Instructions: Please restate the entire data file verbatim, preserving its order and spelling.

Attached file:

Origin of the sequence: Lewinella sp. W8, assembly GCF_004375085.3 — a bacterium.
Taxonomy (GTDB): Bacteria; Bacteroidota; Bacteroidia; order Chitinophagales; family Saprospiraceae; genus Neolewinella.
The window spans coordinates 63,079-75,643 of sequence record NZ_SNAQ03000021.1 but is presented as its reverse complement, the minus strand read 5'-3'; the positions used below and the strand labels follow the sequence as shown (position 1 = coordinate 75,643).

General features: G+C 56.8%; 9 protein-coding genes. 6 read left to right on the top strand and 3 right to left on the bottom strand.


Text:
Origin of the sequence: Lewinella sp. W8, assembly GCF_004375085.3 — a bacterium.
Taxonomy (GTDB): Bacteria; Bacteroidota; Bacteroidia; order Chitinophagales; family Saprospiraceae; genus Neolewinella.
The window spans coordinates 63,079-75,643 of sequence record NZ_SNAQ03000021.1 but is presented as its reverse complement, the minus strand read 5'-3'; the positions used below and the strand labels follow the sequence as shown (position 1 = coordinate 75,643).

General features: G+C 56.8%; 9 protein-coding genes. 6 read left to right on the top strand and 3 right to left on the bottom strand.